Snowy Arches

Devil’s Garden Trail

General Description

Devil’s Garden is one of the most spectacular areas in the Arches National Park.  It offers views of arches, spires, and fins–narrow rock walls, that you get up close and personal with on this trail.  The trail starts off easy, with a well-packed gravel path, and gains difficulty along the way, with route finding and rock scrambling on the Primitive Trail.  This is a great trail for all levels of ability and experience to see the best aspects of the park.  As always, it is recommended to bring plenty of water and snacks.

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Getting to the Devil’s Garden Trailhead

Devil’s Garden Trailhead is at the very end of the park road, 18 miles from the Visitor Center.  There is a parking lot here, but it often fills in the busy season.  You can check out what the parking trends are currently like, here.

History of the Devil’s Garden Trail

Devil’s Garden is home to many arches and fins.  Fins are narrow rock walls, that over thousands of years are eroded away at their weak points, creating arches.  Landscape Arch is one of the most famous arches in the park, and it is one of the longest stone spans in the world.  It is 306 feet across, and at it’s very narrow middle, is only 11 feet.  In 1991, a 60 foot slab fell from the underside of the arch’s narrow section.  Although it may not look like it from day to day, time is taking a toll on all of the arches in the park, and eventually they may break or erode and create a completely new rock formation that captures our attention.

Long Arch

3 Best Day Hikes on the Devil’s Garden Trail

This is some of the best hiking in Arches National Park.  With the trail starting relatively easy, and gaining difficulty along the way, it is perfect for all levels of ability and interest.

Below are the primary options for day hiking the Devil’s Garden Trail:

Destination Miles (roundtrip) Elev Difficulty Style
Landscape Arch 1.9 mi 330 ft Easy Out and Back
Double O Arch 4.2 mi 470 ft Moderate Out and Back
Primitive Trail 6.0 mi 470 ft Strenuous Out and Back

1. Landscape Arch

This first section of Devil’s Garden is on a relatively flat, well-packed, gravel path, and winds through the marvelous fins of Devil’s Garden.  Landscape Arch is the one of the world’s longest arches, stretching 306 feet, and is only 11 feet thick at it’s narrow middle.  Between the trailhead and Landscape Arch is a side trail to Pine Tree Arch, and another to Tunnel Arch.  If you decide to go on these side trails, it will only add 0.5 miles to your overall trip, and is well worth it to add two more arches to your count.  The trail becomes difficult after Landscape Arch, so this is a great place to turn around.  After marveling at Landscape Arch, simply walk back through the fins of Devil’s Garden to the parking lot at the trailhead.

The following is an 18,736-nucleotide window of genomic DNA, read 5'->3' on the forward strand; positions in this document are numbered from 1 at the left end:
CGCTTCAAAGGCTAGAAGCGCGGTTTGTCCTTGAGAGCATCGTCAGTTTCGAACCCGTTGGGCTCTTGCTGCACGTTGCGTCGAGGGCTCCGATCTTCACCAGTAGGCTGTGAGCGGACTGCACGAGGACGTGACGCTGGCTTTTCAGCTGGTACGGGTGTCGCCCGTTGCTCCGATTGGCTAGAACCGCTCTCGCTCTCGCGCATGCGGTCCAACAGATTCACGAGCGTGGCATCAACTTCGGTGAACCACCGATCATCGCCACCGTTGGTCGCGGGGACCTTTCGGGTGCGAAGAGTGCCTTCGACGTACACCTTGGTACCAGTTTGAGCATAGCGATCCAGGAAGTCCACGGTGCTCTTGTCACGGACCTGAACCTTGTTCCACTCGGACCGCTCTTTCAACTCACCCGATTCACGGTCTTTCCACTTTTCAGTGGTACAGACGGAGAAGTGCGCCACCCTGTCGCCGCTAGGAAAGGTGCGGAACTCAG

2. Double O Arch

The trail continues past Landscape Arch on toward Double O Arch.  It becomes difficult, as it climbs steeply up the fins, made of sandstone.  These fins can become very slick and slippery in wet weather, so take caution and always be aware of the weather.  The trail is narrow and requires sure footing since there are drop offs, and some sections require hand and foot scrambling.  Between Landscape Arch and Double O Arch, there is a side trail to Navajo Arch, and another to Partition Arch.  Taking these side trails will add 0.8 miles to your trip.  Once at Double O Arch, you will be rewarded with spectacular views of one of the most unique arches in the park.  There is a option to continue straight on the trail past Double O Arch and hike to Dark Angel, a dark spire seen in the distance. When ready to return to the trailhead, simply turn around and go out the same way you came in.